resemble with caster seed in shape but are smaller in size
and are covered in dull brown black capsule.12
accessions were collected and 11 were analyzed for their
oil contents. Automatic soxhlet extractor was used and
heptane was the employed as solvent. Four accessions
having oil contents more than 35 percent were selected
for multiplication at the Energy Plantation Demonstration
Centre, University of Rajasthan, Jaipur under Department
of Biotechnology supported micro mission programme.
Passport data of the samples collected having oil contents
more than 35 percent.

The four accessions which yielded more than 35 percent
oil contents belonged to location of Bhadvi Guda, Kavita
Gaon, Godunda Old Shrinath Ji areas in the Udaipur

division. The plant height varied from 3 to 5 meter and
stem diameter from 55 cm to 80 cm. The plants were
10yrs or more in age. Each plant had and average yield
of 3.5 to 10 kg per flowering season of six months in
three flushes. The seed oil contents were RU I (35.53
%); RU II (36.41 %); RU III (36.36); RU VIII (35.25 %).

Figure 3: Jatropha RU I grown at Jaipur produced
flowers and fruits
Higher yields of the accessions could be ascribed to
the agro climatic conditions, rainfall, soil types and plant
associations. The possibility of mycorrhiza playing some
role in improving growth and yield of these plants in the
division of Udaipur needs to be dtermined.
Irrigation was done at weekly intervals upto 6 months, 15
days interval after one year and monthly interval after
one year and two monthly intervals after two years
Plants require irrigation at the time of flowering and
fruiting. More flowering and fruiting was observed in the
irrigated plants as compare to unirrigated ones

Figure 4: Elite plant of Jatropha having stem girth of
1.10 m and height of 6 meters and diameter of 15 m
growing in Udaipur division.
The elite plants raised from RU I at EPDPC produced 1
kg per plant in the third season of growth.
Analysis of their oil contents is in progress.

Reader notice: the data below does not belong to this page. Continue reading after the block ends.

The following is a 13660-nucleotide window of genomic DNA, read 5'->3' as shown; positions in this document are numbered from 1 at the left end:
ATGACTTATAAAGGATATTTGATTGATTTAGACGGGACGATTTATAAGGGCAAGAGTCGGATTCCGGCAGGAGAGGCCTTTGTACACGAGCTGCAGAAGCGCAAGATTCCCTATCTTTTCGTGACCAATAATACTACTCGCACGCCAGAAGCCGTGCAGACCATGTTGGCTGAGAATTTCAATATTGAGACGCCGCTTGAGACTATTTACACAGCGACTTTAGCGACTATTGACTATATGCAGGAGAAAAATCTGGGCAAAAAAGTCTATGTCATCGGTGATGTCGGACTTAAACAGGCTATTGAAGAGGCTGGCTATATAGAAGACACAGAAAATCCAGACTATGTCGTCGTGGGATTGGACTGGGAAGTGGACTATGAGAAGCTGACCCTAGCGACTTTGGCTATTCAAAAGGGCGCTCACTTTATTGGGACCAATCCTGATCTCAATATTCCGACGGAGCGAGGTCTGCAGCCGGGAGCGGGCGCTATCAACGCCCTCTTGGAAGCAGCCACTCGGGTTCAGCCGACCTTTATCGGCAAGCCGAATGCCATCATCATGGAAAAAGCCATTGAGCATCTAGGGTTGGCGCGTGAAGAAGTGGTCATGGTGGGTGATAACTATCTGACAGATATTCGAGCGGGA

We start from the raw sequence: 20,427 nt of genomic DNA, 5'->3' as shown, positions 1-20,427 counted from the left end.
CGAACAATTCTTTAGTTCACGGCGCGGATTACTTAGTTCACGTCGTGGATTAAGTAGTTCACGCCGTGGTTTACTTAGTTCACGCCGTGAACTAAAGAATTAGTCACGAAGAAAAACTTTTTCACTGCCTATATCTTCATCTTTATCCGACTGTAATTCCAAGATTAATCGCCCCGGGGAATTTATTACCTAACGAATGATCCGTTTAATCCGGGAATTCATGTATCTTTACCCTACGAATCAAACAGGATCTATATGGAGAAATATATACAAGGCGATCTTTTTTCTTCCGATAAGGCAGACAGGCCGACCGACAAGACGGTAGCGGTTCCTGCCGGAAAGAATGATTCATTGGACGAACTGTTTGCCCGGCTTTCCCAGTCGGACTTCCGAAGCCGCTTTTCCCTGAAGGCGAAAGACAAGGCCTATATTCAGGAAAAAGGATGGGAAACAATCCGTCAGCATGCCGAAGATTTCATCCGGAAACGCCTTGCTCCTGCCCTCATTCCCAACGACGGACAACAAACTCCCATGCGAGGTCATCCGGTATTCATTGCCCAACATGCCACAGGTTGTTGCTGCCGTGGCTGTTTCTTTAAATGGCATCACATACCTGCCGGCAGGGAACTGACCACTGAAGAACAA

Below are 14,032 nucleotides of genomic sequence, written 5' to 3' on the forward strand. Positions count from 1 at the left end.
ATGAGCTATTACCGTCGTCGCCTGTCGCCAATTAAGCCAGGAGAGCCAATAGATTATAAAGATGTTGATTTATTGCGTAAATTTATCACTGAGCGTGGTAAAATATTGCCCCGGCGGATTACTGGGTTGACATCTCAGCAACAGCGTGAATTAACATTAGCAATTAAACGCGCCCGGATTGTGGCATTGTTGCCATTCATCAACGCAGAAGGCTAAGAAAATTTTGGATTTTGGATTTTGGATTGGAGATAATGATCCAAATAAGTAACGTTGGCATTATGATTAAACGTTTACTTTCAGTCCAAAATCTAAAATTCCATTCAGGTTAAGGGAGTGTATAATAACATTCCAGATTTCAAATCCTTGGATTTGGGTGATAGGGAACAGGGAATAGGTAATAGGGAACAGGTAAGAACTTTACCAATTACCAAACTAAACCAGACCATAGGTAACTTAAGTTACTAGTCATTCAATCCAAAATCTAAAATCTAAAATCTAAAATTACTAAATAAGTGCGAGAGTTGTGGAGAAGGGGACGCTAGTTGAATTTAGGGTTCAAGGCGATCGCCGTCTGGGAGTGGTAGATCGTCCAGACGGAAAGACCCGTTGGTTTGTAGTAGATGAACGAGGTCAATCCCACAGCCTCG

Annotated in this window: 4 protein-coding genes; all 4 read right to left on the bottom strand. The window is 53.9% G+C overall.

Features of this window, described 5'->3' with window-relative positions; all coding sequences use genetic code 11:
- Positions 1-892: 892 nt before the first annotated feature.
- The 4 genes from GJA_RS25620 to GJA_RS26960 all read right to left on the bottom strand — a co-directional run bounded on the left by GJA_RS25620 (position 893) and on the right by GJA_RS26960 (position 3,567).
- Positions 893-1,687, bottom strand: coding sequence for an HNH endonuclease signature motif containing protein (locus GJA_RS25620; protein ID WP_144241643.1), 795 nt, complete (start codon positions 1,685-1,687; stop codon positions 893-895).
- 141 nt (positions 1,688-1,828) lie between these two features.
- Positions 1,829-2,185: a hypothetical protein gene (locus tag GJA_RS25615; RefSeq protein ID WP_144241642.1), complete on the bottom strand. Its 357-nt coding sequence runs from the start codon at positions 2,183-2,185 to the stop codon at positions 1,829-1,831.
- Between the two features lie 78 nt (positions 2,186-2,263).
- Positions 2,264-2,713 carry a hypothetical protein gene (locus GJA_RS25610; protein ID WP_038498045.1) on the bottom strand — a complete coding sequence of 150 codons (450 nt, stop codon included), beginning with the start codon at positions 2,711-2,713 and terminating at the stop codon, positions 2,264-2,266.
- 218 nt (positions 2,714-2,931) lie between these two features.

Sample Name Total Unsaturated Fats
RU II 75.72
RU III 79.52
RU V 82.14
RU VIII 79.37
RU X 77.83
RU XI 77.92

Table I: Samples having Total Unsaturated Fats > 77%

Bhojvaid, P.P. (ed) (2006) Biofuels towards a greener
and secure energy future. Tata Energy Research Institute,
New Delhi. pp . 281.
Jones and, L.H. and Miller, J. (1991). Jatropha curcas, A
multipurpose species for problematic sites A stag
technical paper Land resources Series N-1 the world
bank Asia technical Department Agriculture Division pp
Basubutra, R and Sutiponpeibun, S. (1982) Jatropha
curcas oil as substitute for diesel engine oil. Renewable
energy Review Journal. 4:56-70.
Kumar, A. (1987). Petrocrop resources of Rajasthan. In:
Sharma, R. N. Vimal, O.P. and Mathur, A.N. (Eds).
Bioenergy Society Fourth Convention and Symposium.
Bio-energy society publications, New Delhi. pp 98-102.
Muhlbauer, W.., Esper, A., Stumpf, E., and Baumann, R.
(1998). Workshop Report-Rural energy, equity and
employment: Role of Jatropha curcas. The Rockfeller
Foundation, Scientific and industrial Research and
development centre (SIRDC), Zimbabwe, May, 13-15,
Raina, A.K. (1985) Jatropha curcas- A fence against
energy crisis. In: Vimal, O.P. et al (eds) Proc. Bio-
Energy Society, First convention and symposium 84.
Bio-Energy Society of India Publication, New Delhi pp.
Reidacker, A. and Roy, S. (1998) Jatropha (Physic nut)
(Jatropha curcas L.). In: Bassam, N.El. (Eds) Energy
plant species and their use and impact on environment
and development. James and James Science Publishers
Ltd. London. U.K. pp 162-166.
Kumar, A.(1998) Biomass energy crops of semi-arid
regions of India and their energy potential. In: Kopetz, K
et al (eds). Biomass for energy and Industry. CARMEN.
Germany. pp. 345-348.